I develop a new methodology for measuring tail risks using the cross section of bid-ask spreads. Market makers embed tail risk information into spreads because (1) they lose to arbitrageurs when changes to asset values exceed the cost of liquidity and (2) underlying price movements and potential costs are linear in factor loadings. Using this insight, simple cross-sectional regressions relating spreads and trading volume to factor betas can recover tail risks in real time for common factors in stock returns. The methodology disentangles financial and aggregate market risks during the 2007–2008 Financial Crisis; anticipates jump risks associated with Federal Open Market Committee announcements; and quantifies a sharp, temporary increase in market tail risk before and throughout the 2010 Flash Crash. The recovered time series of implied market risks also aligns closely with both realized market jumps and the VIX.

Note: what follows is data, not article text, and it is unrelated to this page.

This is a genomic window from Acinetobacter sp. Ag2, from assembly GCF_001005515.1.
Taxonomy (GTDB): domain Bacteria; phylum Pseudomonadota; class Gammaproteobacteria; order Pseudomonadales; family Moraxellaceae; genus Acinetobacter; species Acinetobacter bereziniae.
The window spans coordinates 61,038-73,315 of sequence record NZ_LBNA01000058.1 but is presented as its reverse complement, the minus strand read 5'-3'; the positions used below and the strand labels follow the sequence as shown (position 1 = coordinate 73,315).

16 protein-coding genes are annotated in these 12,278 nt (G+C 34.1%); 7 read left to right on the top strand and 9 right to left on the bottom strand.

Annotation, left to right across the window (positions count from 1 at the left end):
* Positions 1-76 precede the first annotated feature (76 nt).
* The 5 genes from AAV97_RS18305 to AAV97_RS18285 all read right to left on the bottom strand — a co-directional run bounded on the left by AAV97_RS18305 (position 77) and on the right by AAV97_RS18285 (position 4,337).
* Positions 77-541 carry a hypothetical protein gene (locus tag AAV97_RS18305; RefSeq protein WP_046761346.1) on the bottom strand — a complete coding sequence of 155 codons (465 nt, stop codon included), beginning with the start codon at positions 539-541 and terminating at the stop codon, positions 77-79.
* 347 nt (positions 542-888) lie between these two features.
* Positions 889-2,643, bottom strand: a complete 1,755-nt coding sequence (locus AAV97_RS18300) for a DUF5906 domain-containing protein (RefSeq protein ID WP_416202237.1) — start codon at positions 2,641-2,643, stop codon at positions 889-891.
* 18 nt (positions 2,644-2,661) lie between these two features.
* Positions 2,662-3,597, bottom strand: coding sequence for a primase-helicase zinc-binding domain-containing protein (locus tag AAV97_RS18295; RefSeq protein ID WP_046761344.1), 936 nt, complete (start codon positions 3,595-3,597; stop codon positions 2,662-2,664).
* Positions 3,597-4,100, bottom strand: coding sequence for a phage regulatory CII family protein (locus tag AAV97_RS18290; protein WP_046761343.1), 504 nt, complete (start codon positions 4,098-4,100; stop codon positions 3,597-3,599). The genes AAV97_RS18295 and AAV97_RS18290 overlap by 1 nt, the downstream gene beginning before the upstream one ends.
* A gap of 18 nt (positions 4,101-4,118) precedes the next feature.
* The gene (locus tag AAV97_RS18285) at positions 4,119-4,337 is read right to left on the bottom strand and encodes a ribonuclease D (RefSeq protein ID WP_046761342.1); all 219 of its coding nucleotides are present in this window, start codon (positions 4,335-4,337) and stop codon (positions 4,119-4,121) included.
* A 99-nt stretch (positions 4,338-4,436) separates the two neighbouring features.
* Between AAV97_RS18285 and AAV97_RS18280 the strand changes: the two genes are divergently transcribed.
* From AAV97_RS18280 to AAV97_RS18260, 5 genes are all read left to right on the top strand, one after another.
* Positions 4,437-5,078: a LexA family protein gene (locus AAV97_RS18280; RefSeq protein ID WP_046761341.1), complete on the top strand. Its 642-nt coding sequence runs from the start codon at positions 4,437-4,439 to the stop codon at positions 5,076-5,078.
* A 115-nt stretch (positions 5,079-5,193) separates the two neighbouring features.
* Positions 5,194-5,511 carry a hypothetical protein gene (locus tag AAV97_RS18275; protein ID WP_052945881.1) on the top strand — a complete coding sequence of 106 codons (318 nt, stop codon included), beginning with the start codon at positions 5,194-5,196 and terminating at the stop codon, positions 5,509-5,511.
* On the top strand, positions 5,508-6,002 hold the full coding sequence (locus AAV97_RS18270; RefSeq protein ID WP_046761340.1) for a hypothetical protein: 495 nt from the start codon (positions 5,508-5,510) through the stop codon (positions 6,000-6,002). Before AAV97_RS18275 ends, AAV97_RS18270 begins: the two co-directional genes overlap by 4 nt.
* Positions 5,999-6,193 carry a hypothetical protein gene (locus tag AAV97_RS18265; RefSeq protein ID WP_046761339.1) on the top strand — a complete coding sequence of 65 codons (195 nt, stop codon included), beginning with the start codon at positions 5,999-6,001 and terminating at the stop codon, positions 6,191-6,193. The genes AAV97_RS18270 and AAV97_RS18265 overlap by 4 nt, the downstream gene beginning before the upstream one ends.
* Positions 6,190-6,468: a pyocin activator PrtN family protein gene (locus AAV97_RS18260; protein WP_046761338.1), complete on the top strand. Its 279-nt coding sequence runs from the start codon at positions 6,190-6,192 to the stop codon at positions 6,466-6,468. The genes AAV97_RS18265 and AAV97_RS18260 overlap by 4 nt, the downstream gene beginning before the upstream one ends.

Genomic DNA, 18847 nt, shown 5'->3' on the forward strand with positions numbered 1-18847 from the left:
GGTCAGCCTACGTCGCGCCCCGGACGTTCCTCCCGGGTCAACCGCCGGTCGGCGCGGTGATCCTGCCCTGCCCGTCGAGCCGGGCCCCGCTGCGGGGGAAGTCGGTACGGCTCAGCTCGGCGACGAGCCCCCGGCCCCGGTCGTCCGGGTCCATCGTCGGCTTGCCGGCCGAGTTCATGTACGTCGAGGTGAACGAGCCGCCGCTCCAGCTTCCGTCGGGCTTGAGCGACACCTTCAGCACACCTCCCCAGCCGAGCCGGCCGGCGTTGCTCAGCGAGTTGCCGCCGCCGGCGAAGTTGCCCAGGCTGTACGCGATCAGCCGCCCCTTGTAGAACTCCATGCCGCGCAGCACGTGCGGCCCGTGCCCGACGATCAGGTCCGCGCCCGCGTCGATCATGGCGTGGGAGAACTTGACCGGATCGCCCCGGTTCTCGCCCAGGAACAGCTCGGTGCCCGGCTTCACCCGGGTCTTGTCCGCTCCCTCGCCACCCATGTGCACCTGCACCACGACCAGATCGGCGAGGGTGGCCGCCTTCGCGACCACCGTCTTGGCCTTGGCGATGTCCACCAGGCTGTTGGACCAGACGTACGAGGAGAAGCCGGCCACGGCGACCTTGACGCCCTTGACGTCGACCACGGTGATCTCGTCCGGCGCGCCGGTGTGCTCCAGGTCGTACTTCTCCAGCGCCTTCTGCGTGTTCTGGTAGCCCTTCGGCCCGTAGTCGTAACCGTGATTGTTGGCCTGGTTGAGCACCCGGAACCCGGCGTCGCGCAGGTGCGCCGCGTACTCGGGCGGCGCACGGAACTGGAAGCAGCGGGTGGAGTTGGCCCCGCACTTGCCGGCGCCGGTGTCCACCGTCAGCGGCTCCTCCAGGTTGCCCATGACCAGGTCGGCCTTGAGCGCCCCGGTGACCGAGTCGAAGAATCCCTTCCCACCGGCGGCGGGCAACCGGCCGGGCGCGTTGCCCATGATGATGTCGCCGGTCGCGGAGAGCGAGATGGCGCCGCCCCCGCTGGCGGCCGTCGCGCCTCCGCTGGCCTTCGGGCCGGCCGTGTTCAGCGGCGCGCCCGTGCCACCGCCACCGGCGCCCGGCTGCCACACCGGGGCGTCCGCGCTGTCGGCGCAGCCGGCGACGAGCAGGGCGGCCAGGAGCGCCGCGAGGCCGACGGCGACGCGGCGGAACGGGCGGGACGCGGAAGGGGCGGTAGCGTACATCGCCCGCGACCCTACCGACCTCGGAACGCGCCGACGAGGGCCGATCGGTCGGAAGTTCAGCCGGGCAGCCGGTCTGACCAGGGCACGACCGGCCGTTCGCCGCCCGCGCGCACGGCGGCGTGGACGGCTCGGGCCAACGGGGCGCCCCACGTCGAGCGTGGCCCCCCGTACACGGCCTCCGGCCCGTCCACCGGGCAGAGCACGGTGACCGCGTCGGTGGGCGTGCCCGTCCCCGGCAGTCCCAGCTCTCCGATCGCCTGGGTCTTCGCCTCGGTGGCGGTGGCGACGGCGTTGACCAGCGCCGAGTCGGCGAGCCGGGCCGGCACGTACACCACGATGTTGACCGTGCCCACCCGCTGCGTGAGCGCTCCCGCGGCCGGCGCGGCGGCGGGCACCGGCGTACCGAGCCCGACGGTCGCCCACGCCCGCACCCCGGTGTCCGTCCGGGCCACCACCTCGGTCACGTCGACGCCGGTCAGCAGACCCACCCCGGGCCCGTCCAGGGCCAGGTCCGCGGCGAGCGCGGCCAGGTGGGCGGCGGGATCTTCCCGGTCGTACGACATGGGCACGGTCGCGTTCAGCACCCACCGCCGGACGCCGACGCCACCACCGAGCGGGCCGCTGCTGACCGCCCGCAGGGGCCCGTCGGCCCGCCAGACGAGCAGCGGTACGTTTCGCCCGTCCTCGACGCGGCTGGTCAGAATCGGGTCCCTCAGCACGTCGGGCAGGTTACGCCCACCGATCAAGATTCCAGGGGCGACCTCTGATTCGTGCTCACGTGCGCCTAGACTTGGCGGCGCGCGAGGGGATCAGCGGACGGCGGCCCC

|Original language||English (US)|
|Publisher||Social Science Research Network (SSRN)|
|Number of pages||60|
|Publication status||Published - Apr 26 2016|